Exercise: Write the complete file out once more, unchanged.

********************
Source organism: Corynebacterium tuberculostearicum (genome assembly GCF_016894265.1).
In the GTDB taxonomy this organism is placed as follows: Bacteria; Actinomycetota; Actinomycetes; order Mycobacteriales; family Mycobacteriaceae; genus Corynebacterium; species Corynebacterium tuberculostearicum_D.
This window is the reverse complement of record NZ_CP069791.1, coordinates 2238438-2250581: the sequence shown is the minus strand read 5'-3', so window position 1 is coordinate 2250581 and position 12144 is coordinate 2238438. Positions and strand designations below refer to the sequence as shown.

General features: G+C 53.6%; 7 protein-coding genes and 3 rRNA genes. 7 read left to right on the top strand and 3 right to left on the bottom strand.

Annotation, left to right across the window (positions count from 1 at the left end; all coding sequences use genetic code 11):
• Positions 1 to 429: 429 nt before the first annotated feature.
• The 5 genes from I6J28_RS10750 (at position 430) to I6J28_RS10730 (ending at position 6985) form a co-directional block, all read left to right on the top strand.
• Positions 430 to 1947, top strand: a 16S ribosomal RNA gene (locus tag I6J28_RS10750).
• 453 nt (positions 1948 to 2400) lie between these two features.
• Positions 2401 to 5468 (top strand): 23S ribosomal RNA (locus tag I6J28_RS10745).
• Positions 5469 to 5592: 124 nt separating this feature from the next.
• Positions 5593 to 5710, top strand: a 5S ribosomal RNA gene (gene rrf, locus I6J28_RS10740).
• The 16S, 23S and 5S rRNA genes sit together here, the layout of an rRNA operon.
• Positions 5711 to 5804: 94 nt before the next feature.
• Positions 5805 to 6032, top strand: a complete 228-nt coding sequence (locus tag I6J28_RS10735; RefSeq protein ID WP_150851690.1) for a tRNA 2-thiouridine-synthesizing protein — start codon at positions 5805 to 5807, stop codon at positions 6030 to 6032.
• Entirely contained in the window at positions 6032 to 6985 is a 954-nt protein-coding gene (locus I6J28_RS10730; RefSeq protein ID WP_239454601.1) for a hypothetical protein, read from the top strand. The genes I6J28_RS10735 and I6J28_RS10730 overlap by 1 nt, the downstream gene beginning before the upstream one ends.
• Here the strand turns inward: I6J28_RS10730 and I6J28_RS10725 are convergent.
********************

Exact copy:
Source organism: Corynebacterium tuberculostearicum (genome assembly GCF_016894265.1).
In the GTDB taxonomy this organism is placed as follows: Bacteria; Actinomycetota; Actinomycetes; order Mycobacteriales; family Mycobacteriaceae; genus Corynebacterium; species Corynebacterium tuberculostearicum_D.
This window is the reverse complement of record NZ_CP069791.1, coordinates 2238438-2250581: the sequence shown is the minus strand read 5'-3', so window position 1 is coordinate 2250581 and position 12144 is coordinate 2238438. Positions and strand designations below refer to the sequence as shown.

General features: G+C 53.6%; 7 protein-coding genes and 3 rRNA genes. 7 read left to right on the top strand and 3 right to left on the bottom strand.

Annotation, left to right across the window (positions count from 1 at the left end; all coding sequences use genetic code 11):
• Positions 1 to 429: 429 nt before the first annotated feature.
• The 5 genes from I6J28_RS10750 (at position 430) to I6J28_RS10730 (ending at position 6985) form a co-directional block, all read left to right on the top strand.
• Positions 430 to 1947, top strand: a 16S ribosomal RNA gene (locus tag I6J28_RS10750).
• 453 nt (positions 1948 to 2400) lie between these two features.
• Positions 2401 to 5468 (top strand): 23S ribosomal RNA (locus tag I6J28_RS10745).
• Positions 5469 to 5592: 124 nt separating this feature from the next.
• Positions 5593 to 5710, top strand: a 5S ribosomal RNA gene (gene rrf, locus I6J28_RS10740).
• The 16S, 23S and 5S rRNA genes sit together here, the layout of an rRNA operon.
• Positions 5711 to 5804: 94 nt before the next feature.
• Positions 5805 to 6032, top strand: a complete 228-nt coding sequence (locus tag I6J28_RS10735; RefSeq protein ID WP_150851690.1) for a tRNA 2-thiouridine-synthesizing protein — start codon at positions 5805 to 5807, stop codon at positions 6030 to 6032.
• Entirely contained in the window at positions 6032 to 6985 is a 954-nt protein-coding gene (locus I6J28_RS10730; RefSeq protein ID WP_239454601.1) for a hypothetical protein, read from the top strand. The genes I6J28_RS10735 and I6J28_RS10730 overlap by 1 nt, the downstream gene beginning before the upstream one ends.
• Here the strand turns inward: I6J28_RS10730 and I6J28_RS10725 are convergent.